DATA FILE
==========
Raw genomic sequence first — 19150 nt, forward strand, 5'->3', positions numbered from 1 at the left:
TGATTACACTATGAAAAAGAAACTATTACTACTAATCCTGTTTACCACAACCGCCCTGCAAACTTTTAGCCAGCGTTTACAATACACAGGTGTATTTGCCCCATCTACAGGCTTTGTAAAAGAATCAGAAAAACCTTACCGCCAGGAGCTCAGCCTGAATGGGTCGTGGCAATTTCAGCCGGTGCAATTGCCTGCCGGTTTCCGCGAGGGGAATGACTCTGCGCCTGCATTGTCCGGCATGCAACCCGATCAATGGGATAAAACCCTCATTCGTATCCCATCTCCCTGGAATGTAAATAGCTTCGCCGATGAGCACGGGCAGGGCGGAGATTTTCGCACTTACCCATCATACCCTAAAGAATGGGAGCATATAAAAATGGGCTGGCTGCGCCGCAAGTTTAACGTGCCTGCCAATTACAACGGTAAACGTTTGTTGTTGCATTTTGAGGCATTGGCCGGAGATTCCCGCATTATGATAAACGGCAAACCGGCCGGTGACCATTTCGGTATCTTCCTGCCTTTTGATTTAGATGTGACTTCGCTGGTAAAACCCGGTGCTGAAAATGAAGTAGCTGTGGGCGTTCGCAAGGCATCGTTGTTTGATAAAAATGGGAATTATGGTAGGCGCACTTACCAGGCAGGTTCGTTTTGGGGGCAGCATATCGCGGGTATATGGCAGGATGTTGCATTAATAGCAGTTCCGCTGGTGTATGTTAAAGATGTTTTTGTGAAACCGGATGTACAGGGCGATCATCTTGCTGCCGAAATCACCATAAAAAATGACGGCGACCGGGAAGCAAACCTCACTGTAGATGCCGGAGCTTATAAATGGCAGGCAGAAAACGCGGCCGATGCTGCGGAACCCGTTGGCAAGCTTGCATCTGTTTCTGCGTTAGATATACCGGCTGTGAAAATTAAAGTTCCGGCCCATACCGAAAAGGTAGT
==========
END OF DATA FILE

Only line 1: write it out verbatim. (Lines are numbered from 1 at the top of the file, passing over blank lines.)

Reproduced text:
Raw genomic sequence first — 19150 nt, forward strand, 5'->3', positions numbered from 1 at the left: